REVIEW: Humpty Dumpty (Talisman Theatre)
So what makes a good panto?
Traditionalists will argue for colourful dame, hissable villain, pretty princess, knockabout comedy - and a decent story.
But Humpty Dumpty? He fell off a wall - end of story? Not necessarily. Stephen Duckham proves the point with this show which he has written and directed, both to pleasing effect.
It has all the above ingredients but thankfully does not succumb to the current public absorption with cookery programmes. So any fears that Mother Hubbard might be running some tiresome Big Bake-off sessions can be allayed.
In fact, the show is a winner on nearly all counts. While not swamped with high-tech gimmickry, it can boast a mesmerising golden-bird sequence in which two of the principals are flown out of danger. This is quite some design achievement by Wendy Morris, who also provides a nicely spooky jungle setting as well as some rich interiors.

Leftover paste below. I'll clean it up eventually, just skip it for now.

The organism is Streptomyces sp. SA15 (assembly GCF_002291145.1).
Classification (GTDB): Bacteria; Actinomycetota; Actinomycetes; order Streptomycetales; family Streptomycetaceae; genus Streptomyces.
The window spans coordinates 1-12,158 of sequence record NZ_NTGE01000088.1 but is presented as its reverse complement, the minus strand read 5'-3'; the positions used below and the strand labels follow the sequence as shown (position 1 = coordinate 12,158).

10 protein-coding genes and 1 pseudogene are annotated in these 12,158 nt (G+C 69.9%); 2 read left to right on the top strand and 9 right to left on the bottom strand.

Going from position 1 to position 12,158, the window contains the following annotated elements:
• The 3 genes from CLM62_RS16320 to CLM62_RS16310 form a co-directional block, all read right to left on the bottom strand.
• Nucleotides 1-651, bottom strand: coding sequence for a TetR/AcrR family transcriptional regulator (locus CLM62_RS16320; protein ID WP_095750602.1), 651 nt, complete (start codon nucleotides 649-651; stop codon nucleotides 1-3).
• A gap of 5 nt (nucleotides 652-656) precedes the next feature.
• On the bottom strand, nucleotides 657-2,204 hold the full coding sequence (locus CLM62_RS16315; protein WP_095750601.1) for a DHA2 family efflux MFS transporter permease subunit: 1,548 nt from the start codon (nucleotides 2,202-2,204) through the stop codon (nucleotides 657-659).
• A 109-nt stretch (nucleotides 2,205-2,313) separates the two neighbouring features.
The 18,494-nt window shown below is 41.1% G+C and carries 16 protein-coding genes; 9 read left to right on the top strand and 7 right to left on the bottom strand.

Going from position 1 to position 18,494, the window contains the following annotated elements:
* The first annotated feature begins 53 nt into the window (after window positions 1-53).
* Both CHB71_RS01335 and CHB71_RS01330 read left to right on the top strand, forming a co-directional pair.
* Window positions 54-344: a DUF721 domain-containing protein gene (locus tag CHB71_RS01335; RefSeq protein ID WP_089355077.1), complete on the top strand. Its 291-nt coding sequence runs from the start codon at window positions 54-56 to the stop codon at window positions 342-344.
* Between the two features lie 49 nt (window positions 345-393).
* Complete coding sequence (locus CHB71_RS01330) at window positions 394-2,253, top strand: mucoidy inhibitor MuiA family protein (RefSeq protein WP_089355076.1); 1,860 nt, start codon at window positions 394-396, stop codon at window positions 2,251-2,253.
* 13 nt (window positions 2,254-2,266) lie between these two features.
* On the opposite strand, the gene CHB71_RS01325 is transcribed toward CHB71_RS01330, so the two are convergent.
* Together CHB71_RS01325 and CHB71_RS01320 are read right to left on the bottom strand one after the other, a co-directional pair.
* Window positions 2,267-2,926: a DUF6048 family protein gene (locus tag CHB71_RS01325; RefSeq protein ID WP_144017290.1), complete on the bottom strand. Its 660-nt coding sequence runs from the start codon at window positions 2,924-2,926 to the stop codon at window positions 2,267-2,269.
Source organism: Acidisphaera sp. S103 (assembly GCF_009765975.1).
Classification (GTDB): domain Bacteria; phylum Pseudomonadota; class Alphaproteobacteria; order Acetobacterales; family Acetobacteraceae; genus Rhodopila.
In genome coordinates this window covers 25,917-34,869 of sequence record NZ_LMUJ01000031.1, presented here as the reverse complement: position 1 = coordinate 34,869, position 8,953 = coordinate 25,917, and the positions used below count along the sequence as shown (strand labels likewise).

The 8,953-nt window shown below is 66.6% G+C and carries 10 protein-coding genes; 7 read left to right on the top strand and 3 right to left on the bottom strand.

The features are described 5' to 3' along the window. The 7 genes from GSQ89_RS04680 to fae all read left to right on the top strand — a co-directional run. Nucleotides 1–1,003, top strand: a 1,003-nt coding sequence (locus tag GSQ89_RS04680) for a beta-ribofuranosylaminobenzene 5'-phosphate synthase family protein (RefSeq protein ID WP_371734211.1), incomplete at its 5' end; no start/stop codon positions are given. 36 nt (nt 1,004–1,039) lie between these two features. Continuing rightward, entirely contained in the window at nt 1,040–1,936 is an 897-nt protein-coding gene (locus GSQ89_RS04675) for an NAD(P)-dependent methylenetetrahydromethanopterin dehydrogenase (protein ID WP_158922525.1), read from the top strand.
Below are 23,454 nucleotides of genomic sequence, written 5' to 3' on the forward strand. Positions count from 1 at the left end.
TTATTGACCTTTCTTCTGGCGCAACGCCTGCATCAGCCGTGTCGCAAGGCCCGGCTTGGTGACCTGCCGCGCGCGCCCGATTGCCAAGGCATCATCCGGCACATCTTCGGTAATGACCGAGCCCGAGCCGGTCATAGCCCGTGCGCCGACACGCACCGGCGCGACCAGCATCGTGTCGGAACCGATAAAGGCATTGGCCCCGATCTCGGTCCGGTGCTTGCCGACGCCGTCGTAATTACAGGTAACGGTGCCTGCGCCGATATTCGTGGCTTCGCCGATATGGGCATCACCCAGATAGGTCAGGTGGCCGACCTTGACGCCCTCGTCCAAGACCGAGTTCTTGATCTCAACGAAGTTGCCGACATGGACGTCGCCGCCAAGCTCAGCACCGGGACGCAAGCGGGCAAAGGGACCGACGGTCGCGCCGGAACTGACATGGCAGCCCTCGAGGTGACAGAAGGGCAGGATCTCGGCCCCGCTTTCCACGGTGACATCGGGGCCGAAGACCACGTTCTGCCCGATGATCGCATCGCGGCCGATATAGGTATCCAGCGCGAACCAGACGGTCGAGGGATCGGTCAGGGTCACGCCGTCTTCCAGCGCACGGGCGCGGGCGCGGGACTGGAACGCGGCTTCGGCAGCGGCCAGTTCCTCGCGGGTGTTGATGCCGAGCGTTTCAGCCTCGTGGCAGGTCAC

Merrily bringing the plot to life are some spirited performances. Amanda Dodd’s vengeful would-be usurper is as engaging a ‘nasty’ as any panto could wish for, cleverly combining woman’s wiles with mouthy malevolence.
Alistair Jolliffe towers - in every sense - as Mother Hubbard, nicely eschewing old-style Danny La Rue innuendo in favour of likeable humour and the essential masculinity that makes all good dame portrayals work. Nikki Cross is a charming, sweet-voiced and sparky Princess and David Crossfield strikes an imposing cameo as a seedy jungle inhabitant.
Some of the broader comedy moments fail to rise, but the show - unlike so many pantomimes - focuses on fast pace, neat script, great costumes and a song selection which, ranging from 1960s Petula Clark to One Direction, casts a cleverly wide appeal.
Humpty may take his fall, but only in a generally very good cause, which certainly doesn’t leave the Talisman with egg on its face.